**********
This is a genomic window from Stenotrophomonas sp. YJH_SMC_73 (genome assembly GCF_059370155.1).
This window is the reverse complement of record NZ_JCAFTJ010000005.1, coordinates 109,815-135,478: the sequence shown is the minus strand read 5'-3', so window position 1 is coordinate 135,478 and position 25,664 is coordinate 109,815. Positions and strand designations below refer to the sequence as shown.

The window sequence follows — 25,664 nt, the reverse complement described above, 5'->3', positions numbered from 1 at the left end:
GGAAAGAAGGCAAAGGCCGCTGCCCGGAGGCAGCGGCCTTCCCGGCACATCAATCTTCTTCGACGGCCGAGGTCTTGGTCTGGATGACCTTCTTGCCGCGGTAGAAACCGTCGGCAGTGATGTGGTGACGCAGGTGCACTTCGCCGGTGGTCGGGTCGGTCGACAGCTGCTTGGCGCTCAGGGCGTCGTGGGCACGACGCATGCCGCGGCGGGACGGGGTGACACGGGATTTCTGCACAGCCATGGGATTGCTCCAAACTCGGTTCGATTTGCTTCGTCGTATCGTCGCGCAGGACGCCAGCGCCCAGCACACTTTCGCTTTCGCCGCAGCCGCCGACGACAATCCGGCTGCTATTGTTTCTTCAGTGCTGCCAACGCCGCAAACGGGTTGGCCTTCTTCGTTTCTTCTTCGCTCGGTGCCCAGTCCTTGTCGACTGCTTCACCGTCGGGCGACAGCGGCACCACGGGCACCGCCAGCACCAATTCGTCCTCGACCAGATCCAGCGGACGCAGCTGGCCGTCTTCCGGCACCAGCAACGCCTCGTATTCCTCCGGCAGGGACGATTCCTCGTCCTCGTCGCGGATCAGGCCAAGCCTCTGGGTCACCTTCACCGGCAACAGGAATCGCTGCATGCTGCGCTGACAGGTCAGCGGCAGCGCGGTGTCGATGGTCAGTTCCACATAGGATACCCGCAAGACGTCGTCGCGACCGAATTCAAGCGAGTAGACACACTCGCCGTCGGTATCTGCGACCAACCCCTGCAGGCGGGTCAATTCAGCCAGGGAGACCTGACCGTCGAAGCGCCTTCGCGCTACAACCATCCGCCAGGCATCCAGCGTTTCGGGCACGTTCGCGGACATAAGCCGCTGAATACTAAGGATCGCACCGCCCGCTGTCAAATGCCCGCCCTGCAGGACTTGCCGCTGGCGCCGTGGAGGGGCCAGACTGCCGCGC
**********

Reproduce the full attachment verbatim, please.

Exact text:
This is a genomic window from Stenotrophomonas sp. YJH_SMC_73 (genome assembly GCF_059370155.1).
This window is the reverse complement of record NZ_JCAFTJ010000005.1, coordinates 109,815-135,478: the sequence shown is the minus strand read 5'-3', so window position 1 is coordinate 135,478 and position 25,664 is coordinate 109,815. Positions and strand designations below refer to the sequence as shown.

The window sequence follows — 25,664 nt, the reverse complement described above, 5'->3', positions numbered from 1 at the left end:
GGAAAGAAGGCAAAGGCCGCTGCCCGGAGGCAGCGGCCTTCCCGGCACATCAATCTTCTTCGACGGCCGAGGTCTTGGTCTGGATGACCTTCTTGCCGCGGTAGAAACCGTCGGCAGTGATGTGGTGACGCAGGTGCACTTCGCCGGTGGTCGGGTCGGTCGACAGCTGCTTGGCGCTCAGGGCGTCGTGGGCACGACGCATGCCGCGGCGGGACGGGGTGACACGGGATTTCTGCACAGCCATGGGATTGCTCCAAACTCGGTTCGATTTGCTTCGTCGTATCGTCGCGCAGGACGCCAGCGCCCAGCACACTTTCGCTTTCGCCGCAGCCGCCGACGACAATCCGGCTGCTATTGTTTCTTCAGTGCTGCCAACGCCGCAAACGGGTTGGCCTTCTTCGTTTCTTCTTCGCTCGGTGCCCAGTCCTTGTCGACTGCTTCACCGTCGGGCGACAGCGGCACCACGGGCACCGCCAGCACCAATTCGTCCTCGACCAGATCCAGCGGACGCAGCTGGCCGTCTTCCGGCACCAGCAACGCCTCGTATTCCTCCGGCAGGGACGATTCCTCGTCCTCGTCGCGGATCAGGCCAAGCCTCTGGGTCACCTTCACCGGCAACAGGAATCGCTGCATGCTGCGCTGACAGGTCAGCGGCAGCGCGGTGTCGATGGTCAGTTCCACATAGGATACCCGCAAGACGTCGTCGCGACCGAATTCAAGCGAGTAGACACACTCGCCGTCGGTATCTGCGACCAACCCCTGCAGGCGGGTCAATTCAGCCAGGGAGACCTGACCGTCGAAGCGCCTTCGCGCTACAACCATCCGCCAGGCATCCAGCGTTTCGGGCACGTTCGCGGACATAAGCCGCTGAATACTAAGGATCGCACCGCCCGCTGTCAAATGCCCGCCCTGCAGGACTTGCCGCTGGCGCCGTGGAGGGGCCAGACTGCCGCGC